But in any case there was something very sweet, sad and beautiful about their friendship; Russell and Paul were very close-knit, tight-knit friends. I believe that this was the last book that Russell Banks wrote, as he himself was going through, or was on the verge of, a similar phase in his own life and the end of his life. I couldn’t say whether Paul would call him a best friend or one of his best friends or one of his closest friends, but to me it felt like a dear friend expressing the final work of a very dear friend who thinks about a life in fiction. That’s a long explanation, but I think that’s the beauty of it for me.

DEADLINE: What conversations did you have with Paul about the film? It seems there is a lot to debate and discuss there.

THURMAN: Oh, I couldn’t give a general answer to that. I read the book, talked to Paul and somehow understood his feelings towards the author. I didn’t think there were really things to discuss with him. It’s about a man writing about another man’s lived experience, told in a fictional narrative.

DEADLINE: What’s interesting, though, is that it’s about a documentary filmmaker debunking his own myths. It’s about getting to the bottom of the truth and asking: What is the truth anyway? Your character says at one point, “I know everything I need to know.” What does that mean to you in terms of the idea of ​​reality versus filmed reality?

THURMAN: Well, I think that there may be an underlying theme to this character, an idea that there are truths, and then there are many facts, and sometimes facts can be contradictory, but there may still be some higher truths that contradictory facts will not be abused by anyone. I think that the character of the woman saying, “I know everything I need to know,” is her way of saying, “Yes, there are a lot of contradictions, but I know that I Am loved, and me Do Love, and me Was loved.” So her trust in this greater truth doesn’t mean… It means she doesn’t let the things that contradict her, the facts, slow her down. [Pause]. Perhaps.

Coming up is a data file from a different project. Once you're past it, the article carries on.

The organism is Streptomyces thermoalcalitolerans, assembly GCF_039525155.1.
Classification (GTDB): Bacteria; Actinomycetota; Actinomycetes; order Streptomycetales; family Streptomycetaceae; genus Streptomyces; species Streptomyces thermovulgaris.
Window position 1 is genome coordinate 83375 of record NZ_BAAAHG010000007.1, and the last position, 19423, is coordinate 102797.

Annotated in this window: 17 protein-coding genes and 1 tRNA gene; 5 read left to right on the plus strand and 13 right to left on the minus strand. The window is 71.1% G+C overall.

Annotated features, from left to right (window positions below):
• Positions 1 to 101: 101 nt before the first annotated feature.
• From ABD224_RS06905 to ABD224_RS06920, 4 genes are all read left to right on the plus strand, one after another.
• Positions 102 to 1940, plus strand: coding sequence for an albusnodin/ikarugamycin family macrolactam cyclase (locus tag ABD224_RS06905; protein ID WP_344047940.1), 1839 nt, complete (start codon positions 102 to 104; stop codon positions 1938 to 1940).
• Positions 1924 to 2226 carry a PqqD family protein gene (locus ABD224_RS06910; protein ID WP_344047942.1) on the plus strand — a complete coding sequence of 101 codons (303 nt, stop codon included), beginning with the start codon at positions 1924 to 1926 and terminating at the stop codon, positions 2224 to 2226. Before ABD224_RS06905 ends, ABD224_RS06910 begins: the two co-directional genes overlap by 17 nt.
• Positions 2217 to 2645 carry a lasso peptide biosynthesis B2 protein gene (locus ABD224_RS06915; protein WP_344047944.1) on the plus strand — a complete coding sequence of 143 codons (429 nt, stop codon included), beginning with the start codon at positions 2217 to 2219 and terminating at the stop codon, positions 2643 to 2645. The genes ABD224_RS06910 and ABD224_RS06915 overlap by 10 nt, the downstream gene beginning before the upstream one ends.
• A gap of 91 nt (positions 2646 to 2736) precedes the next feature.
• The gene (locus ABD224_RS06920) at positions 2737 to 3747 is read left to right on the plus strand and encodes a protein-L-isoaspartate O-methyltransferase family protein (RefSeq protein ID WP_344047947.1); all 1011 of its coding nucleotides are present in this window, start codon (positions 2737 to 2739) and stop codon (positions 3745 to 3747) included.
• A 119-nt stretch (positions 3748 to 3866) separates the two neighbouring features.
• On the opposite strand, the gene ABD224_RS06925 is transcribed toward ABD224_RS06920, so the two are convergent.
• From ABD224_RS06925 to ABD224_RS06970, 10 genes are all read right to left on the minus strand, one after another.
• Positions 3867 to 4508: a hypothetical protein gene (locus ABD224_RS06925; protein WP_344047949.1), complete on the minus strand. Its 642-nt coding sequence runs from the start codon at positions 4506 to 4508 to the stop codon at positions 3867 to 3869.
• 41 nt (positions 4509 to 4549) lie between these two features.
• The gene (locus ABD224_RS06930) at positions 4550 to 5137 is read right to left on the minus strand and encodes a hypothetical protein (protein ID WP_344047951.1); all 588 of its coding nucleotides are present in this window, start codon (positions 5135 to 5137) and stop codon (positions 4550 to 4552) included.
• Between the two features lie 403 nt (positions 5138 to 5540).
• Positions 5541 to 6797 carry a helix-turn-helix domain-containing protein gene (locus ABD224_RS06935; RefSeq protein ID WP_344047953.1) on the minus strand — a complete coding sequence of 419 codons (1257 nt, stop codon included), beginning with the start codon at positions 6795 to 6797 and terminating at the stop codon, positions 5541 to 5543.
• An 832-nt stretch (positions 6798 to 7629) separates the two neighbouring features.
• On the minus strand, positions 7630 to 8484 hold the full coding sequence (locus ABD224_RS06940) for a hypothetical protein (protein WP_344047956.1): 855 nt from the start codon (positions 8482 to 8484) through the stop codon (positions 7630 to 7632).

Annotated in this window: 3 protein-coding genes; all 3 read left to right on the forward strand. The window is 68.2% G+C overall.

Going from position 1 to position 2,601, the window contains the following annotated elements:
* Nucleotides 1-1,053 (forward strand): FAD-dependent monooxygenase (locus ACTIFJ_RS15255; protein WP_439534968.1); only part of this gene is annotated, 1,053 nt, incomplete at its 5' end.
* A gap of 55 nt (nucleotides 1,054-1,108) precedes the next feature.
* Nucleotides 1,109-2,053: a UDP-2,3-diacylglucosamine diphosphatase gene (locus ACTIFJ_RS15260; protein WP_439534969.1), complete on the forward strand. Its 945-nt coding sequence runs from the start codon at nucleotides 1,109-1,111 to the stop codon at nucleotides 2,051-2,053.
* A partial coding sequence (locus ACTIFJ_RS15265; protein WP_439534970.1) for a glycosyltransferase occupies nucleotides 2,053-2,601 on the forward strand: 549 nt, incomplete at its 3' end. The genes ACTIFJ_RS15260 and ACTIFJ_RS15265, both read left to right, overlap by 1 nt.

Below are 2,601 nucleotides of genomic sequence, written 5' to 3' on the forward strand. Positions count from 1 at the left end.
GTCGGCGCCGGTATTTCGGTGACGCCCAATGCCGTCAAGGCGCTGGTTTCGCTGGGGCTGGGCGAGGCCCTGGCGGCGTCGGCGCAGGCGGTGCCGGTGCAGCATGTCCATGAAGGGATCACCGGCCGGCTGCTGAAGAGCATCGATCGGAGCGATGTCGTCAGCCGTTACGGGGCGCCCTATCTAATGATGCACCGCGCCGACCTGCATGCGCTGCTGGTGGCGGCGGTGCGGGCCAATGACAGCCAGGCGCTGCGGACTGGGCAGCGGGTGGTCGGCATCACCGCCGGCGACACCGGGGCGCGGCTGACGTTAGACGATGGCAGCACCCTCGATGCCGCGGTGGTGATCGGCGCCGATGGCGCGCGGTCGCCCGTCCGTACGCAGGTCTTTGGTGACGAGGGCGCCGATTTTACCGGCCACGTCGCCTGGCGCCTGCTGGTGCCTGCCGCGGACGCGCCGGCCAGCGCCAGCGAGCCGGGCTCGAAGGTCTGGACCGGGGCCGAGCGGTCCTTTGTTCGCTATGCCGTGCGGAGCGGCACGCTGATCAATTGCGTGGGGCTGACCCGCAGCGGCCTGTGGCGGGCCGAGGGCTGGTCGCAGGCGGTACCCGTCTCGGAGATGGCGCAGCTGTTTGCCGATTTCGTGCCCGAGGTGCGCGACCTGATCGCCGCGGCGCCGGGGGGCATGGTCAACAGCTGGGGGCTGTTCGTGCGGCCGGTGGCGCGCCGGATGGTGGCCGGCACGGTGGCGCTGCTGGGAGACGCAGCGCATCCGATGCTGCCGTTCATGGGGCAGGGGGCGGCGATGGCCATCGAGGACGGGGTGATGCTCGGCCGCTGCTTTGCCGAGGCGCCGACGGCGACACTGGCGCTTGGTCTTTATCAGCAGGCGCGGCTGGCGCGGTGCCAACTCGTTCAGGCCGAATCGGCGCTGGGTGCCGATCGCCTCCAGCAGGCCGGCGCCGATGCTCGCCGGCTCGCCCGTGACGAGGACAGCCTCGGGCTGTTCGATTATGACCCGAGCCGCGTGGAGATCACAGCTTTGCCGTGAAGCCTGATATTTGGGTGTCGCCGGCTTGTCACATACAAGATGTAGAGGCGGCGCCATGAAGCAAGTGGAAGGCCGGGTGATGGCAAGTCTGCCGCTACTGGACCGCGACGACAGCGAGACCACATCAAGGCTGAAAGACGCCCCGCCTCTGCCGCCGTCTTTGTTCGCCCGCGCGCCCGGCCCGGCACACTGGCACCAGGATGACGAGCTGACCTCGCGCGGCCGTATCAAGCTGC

DEADLINE: Have you ever worked with Richard Gere?

THURMAN: With Richard? In 1991, when I was a child, I played Kim Basinger’s younger sister in a film called Final analysis.

Uma Thurman interview

Thurman in pulp Fiction.

Miramax/Everett Collection

DEADLINE: But you haven’t worked together since then?

THURMAN: No no. So that’s funny. It was a very nice cast. There’s Michael Imperioli, who’s great. We went to his Broadway debut last night, enemy of the people. Basically, Paul attracts very inspired and inspiring people. He has very good taste.

DEADLINE: In people or in materials?

THURMAN: In all things. His legacy is essentially one of the cornerstones of American cinema.

DEADLINE: He never does the same thing twice. Well, he does make similar films sometimes, but he doesn’t rest on his laurels. Do you have a particular favorite of his?

THURMAN: I don’t know. We talked about it Cat people last night.

I think the fact that he doesn’t actually make the same movie twice is probably why he has a 50 year career. You can’t make the same film over and over again. You cannot per se pass on the same cup of tea to several generations. I think it’s because of his vast knowledge and incredibly perceptive view of the human mind. He is something very special.

DEADLINE: What’s next for you?

THURMAN: I’m going to Cannes and after that I don’t know. When everyone went on strike, I simply cooled down. I haven’t figured out what I’m going to do next yet.

Read the digital edition of Deadline’s Disruptors/Cannes magazine here.

DEADLINE: Are you looking forward to Cannes? You must have been there a few times now.

THURMAN: I have.

DEADLINE: It’s been 30 years pulp Fiction. What memories do you have of this event?

THURMAN: Oh, it was extraordinary. I wish I had been there. I was filming something else, so I wasn’t there when it won. It’s really sad and unfortunate that I couldn’t be there for the win.

DEADLINE: What do you think Cannes means to you?

THURMAN: It’s really something special. I mean, I’ve had so many films play at the festival. I can’t remember how many entered the competition or premiered there, I’ve lost count, but I think if not, it’s one of the most extraordinary film events left in the world The most notably.

Sharing Is Caring:

Leave a Comment